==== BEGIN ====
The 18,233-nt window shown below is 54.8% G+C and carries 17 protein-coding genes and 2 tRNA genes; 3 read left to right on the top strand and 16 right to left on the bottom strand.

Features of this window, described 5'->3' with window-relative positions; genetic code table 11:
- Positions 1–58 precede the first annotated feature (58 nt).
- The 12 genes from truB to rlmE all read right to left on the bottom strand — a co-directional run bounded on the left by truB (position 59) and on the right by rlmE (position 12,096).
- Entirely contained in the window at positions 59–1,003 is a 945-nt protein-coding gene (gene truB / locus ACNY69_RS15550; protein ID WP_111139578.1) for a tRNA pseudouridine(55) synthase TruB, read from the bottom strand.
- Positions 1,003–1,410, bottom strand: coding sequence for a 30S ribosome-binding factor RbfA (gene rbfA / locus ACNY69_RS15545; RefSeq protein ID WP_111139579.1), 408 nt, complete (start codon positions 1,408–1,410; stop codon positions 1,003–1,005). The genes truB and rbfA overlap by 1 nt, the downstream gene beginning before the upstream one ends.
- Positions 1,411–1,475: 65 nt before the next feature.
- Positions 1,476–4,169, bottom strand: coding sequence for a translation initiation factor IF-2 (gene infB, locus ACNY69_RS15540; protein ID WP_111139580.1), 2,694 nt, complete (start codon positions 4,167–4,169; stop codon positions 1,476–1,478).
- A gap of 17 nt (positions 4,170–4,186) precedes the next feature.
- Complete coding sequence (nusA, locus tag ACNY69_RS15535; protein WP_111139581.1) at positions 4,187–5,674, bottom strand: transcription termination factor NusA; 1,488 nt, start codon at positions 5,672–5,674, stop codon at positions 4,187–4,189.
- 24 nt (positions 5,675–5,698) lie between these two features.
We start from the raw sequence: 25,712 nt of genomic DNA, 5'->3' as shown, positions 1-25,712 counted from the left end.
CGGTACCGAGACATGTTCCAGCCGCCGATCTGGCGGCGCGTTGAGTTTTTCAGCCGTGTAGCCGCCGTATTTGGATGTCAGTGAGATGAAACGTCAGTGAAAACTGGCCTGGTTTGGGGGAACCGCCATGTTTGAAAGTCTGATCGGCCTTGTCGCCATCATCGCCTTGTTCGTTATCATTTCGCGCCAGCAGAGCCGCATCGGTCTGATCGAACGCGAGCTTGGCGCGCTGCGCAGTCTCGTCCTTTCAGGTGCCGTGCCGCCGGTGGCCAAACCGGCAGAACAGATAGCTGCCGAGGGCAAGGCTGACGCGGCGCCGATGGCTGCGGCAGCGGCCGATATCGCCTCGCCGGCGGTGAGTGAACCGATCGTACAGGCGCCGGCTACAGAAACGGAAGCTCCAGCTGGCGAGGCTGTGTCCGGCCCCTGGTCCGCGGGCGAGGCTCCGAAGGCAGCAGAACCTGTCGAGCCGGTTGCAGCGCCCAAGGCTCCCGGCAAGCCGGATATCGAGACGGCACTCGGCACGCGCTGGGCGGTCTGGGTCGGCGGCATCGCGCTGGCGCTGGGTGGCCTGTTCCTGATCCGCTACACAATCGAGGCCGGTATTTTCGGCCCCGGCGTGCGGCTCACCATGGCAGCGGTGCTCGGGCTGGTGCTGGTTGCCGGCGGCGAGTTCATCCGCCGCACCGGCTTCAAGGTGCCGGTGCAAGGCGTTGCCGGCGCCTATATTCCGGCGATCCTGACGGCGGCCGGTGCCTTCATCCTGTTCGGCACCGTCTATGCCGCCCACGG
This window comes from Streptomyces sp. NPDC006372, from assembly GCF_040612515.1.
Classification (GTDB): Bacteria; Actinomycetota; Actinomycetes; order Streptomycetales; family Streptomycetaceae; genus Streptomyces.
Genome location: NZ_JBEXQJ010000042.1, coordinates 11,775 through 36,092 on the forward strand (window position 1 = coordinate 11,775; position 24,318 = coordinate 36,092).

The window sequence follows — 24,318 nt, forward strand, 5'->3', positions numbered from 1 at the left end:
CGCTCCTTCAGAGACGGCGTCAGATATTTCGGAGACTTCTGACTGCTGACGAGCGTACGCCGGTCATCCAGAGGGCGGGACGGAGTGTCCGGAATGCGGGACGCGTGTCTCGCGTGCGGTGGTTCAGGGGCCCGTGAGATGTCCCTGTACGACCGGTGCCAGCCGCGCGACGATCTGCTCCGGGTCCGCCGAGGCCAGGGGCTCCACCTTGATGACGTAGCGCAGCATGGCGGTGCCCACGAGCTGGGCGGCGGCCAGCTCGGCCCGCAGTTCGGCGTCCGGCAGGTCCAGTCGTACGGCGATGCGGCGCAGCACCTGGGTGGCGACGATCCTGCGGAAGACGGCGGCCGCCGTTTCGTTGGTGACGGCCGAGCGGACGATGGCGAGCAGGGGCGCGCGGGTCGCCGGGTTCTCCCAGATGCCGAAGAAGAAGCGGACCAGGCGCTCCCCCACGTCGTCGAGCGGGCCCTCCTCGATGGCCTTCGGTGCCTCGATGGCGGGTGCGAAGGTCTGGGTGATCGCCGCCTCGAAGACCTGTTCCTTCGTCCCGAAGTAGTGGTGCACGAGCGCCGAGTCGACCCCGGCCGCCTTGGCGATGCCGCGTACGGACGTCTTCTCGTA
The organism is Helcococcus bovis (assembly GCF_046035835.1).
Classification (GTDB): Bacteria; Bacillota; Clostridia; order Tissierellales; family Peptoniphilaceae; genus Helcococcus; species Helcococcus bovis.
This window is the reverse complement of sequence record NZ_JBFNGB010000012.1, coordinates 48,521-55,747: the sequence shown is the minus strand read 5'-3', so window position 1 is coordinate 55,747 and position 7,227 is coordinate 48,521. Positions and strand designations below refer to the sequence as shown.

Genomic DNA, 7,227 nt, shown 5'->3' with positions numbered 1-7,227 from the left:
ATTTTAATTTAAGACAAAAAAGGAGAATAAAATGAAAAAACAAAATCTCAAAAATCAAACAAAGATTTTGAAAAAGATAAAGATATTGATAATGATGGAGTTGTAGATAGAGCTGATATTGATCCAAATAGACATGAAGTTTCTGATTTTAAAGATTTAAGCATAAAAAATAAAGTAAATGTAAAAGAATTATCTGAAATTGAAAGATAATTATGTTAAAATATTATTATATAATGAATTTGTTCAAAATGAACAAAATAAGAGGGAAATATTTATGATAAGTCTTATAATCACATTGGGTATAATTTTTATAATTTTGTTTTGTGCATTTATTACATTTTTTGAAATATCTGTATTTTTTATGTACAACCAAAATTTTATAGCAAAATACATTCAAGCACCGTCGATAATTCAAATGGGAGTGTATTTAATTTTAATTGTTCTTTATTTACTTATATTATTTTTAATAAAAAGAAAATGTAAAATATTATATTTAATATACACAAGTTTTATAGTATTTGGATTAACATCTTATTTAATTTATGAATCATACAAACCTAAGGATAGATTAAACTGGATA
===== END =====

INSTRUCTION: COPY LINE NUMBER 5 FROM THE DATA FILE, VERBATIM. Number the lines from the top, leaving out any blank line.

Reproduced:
- Entirely contained in the window at positions 59–1,003 is a 945-nt protein-coding gene (gene truB / locus ACNY69_RS15550; protein ID WP_111139578.1) for a tRNA pseudouridine(55) synthase TruB, read from the bottom strand.